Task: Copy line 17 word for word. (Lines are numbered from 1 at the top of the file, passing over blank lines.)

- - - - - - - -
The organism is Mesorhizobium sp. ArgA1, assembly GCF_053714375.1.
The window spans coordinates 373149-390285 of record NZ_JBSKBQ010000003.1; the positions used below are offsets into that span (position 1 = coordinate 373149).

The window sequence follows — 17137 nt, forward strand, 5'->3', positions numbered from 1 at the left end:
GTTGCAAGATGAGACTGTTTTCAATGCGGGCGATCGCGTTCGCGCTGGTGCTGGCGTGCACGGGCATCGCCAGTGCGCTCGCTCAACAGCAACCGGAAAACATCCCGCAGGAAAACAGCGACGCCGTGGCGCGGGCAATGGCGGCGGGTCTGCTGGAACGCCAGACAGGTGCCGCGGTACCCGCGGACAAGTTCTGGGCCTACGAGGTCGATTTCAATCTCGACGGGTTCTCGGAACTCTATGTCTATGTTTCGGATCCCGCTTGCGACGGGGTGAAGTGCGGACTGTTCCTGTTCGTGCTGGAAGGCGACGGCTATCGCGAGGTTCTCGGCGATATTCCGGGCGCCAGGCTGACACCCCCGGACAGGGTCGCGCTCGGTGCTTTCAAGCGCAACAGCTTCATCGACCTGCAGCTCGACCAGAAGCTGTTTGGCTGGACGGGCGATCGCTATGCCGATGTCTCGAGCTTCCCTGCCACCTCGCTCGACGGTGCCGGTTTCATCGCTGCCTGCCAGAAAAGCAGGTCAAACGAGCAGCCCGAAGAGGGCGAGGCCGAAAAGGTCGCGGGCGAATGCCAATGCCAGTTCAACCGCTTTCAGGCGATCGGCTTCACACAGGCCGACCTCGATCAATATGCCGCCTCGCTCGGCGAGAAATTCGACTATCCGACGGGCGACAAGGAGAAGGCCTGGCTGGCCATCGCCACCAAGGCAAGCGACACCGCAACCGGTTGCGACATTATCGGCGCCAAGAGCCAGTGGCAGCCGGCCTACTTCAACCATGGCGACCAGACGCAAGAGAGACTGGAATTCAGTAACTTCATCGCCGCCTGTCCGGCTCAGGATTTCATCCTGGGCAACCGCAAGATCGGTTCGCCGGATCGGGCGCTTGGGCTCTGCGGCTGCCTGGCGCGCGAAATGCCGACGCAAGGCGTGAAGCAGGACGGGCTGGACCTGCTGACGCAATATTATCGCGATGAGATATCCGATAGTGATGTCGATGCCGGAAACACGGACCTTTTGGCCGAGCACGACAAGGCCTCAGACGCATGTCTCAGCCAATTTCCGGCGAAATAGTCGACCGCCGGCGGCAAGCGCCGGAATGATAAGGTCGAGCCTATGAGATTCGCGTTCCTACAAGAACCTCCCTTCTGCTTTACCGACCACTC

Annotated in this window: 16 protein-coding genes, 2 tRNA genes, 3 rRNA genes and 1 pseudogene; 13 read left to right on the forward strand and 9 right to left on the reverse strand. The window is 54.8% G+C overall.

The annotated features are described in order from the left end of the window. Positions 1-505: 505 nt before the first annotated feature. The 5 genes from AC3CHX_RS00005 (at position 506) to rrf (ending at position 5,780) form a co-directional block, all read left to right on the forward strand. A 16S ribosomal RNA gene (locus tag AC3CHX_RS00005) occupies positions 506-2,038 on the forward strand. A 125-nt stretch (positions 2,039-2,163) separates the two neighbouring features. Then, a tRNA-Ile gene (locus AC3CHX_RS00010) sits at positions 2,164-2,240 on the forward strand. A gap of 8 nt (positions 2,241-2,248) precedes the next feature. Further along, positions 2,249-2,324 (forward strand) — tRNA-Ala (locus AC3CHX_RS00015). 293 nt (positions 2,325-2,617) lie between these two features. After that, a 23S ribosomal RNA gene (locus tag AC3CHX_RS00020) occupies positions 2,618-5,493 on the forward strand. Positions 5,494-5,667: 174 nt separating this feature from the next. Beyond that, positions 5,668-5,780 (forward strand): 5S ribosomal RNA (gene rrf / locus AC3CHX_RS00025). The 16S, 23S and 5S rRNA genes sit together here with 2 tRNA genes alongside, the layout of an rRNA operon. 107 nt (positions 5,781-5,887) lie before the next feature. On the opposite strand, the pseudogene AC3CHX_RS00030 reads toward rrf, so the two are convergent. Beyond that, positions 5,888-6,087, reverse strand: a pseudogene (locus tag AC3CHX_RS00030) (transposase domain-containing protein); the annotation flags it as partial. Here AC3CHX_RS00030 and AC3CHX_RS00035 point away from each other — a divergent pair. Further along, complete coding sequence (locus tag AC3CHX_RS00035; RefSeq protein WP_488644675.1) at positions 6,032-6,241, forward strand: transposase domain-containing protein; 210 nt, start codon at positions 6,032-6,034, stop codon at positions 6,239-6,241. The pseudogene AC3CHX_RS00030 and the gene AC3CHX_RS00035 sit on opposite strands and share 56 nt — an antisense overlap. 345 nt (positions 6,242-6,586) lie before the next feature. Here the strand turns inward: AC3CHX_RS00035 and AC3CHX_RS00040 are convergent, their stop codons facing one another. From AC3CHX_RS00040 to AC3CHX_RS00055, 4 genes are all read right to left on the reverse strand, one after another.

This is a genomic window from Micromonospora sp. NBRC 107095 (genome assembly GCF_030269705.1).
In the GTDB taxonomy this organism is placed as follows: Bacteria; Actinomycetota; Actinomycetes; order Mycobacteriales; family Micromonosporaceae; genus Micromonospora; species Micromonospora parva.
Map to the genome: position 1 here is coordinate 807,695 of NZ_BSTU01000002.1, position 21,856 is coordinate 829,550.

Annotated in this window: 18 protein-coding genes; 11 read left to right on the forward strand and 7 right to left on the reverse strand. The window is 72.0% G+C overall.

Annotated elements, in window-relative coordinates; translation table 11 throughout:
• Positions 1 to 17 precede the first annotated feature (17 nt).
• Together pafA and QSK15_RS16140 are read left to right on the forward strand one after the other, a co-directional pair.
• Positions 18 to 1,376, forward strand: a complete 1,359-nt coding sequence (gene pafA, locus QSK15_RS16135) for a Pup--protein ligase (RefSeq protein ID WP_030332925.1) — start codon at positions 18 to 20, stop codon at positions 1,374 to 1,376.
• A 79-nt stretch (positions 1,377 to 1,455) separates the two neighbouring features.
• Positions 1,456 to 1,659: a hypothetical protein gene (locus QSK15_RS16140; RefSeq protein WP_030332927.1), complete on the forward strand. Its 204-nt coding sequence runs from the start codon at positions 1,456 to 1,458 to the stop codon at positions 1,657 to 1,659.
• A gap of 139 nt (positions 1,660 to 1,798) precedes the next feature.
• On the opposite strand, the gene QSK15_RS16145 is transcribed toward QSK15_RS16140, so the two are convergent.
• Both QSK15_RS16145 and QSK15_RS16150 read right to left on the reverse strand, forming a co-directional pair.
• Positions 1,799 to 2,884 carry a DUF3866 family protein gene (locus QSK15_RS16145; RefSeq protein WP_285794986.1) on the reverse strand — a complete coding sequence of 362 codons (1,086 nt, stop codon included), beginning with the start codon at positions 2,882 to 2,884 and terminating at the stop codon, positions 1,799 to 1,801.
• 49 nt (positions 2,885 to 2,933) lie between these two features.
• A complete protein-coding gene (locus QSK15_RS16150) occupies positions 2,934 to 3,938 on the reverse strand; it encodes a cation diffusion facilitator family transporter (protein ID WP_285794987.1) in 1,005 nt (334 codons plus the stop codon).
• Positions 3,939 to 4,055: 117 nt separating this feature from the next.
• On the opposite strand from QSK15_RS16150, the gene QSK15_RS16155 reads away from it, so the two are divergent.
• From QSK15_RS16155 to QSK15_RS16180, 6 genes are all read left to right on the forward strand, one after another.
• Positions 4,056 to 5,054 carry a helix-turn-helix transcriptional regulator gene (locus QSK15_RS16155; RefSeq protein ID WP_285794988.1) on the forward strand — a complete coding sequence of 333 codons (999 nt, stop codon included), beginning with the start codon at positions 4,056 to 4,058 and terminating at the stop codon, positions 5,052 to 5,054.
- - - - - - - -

• A gap of 139 nt (positions 1,660 to 1,798) precedes the next feature.